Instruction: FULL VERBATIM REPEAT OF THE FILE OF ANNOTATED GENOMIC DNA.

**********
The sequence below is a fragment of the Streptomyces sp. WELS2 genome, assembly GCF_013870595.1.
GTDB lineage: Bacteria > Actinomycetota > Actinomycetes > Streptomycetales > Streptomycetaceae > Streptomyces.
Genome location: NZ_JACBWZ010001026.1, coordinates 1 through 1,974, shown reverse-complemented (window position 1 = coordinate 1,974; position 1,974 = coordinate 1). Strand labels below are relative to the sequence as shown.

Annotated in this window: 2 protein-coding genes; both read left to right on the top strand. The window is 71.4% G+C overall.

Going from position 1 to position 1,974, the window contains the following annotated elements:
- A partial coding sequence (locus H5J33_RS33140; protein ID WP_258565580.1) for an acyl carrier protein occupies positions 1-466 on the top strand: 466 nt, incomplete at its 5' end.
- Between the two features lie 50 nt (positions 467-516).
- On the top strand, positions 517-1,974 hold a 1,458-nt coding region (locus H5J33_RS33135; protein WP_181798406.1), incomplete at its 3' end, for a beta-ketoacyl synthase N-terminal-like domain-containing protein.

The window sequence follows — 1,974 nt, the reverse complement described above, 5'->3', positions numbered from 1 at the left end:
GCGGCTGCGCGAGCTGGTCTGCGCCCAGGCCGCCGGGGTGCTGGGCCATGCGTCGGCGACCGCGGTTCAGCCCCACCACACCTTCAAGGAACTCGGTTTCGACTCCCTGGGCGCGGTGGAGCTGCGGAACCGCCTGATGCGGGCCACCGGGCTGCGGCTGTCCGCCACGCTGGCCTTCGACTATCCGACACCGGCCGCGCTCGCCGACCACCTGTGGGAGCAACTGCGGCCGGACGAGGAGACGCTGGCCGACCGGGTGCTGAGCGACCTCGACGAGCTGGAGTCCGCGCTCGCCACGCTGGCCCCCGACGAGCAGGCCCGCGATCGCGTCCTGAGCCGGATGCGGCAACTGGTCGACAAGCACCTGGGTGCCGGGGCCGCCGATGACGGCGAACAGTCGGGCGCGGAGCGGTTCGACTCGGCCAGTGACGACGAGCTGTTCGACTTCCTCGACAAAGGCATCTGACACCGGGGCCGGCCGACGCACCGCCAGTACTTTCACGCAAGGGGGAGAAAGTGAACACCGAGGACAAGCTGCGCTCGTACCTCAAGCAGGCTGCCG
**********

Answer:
The sequence below is a fragment of the Streptomyces sp. WELS2 genome, assembly GCF_013870595.1.
GTDB lineage: Bacteria > Actinomycetota > Actinomycetes > Streptomycetales > Streptomycetaceae > Streptomyces.
Genome location: NZ_JACBWZ010001026.1, coordinates 1 through 1,974, shown reverse-complemented (window position 1 = coordinate 1,974; position 1,974 = coordinate 1). Strand labels below are relative to the sequence as shown.

Annotated in this window: 2 protein-coding genes; both read left to right on the top strand. The window is 71.4% G+C overall.

Going from position 1 to position 1,974, the window contains the following annotated elements:
- A partial coding sequence (locus H5J33_RS33140; protein ID WP_258565580.1) for an acyl carrier protein occupies positions 1-466 on the top strand: 466 nt, incomplete at its 5' end.
- Between the two features lie 50 nt (positions 467-516).
- On the top strand, positions 517-1,974 hold a 1,458-nt coding region (locus H5J33_RS33135; protein WP_181798406.1), incomplete at its 3' end, for a beta-ketoacyl synthase N-terminal-like domain-containing protein.

The window sequence follows — 1,974 nt, the reverse complement described above, 5'->3', positions numbered from 1 at the left end:
GCGGCTGCGCGAGCTGGTCTGCGCCCAGGCCGCCGGGGTGCTGGGCCATGCGTCGGCGACCGCGGTTCAGCCCCACCACACCTTCAAGGAACTCGGTTTCGACTCCCTGGGCGCGGTGGAGCTGCGGAACCGCCTGATGCGGGCCACCGGGCTGCGGCTGTCCGCCACGCTGGCCTTCGACTATCCGACACCGGCCGCGCTCGCCGACCACCTGTGGGAGCAACTGCGGCCGGACGAGGAGACGCTGGCCGACCGGGTGCTGAGCGACCTCGACGAGCTGGAGTCCGCGCTCGCCACGCTGGCCCCCGACGAGCAGGCCCGCGATCGCGTCCTGAGCCGGATGCGGCAACTGGTCGACAAGCACCTGGGTGCCGGGGCCGCCGATGACGGCGAACAGTCGGGCGCGGAGCGGTTCGACTCGGCCAGTGACGACGAGCTGTTCGACTTCCTCGACAAAGGCATCTGACACCGGGGCCGGCCGACGCACCGCCAGTACTTTCACGCAAGGGGGAGAAAGTGAACACCGAGGACAAGCTGCGCTCGTACCTCAAGCAGGCTGCCG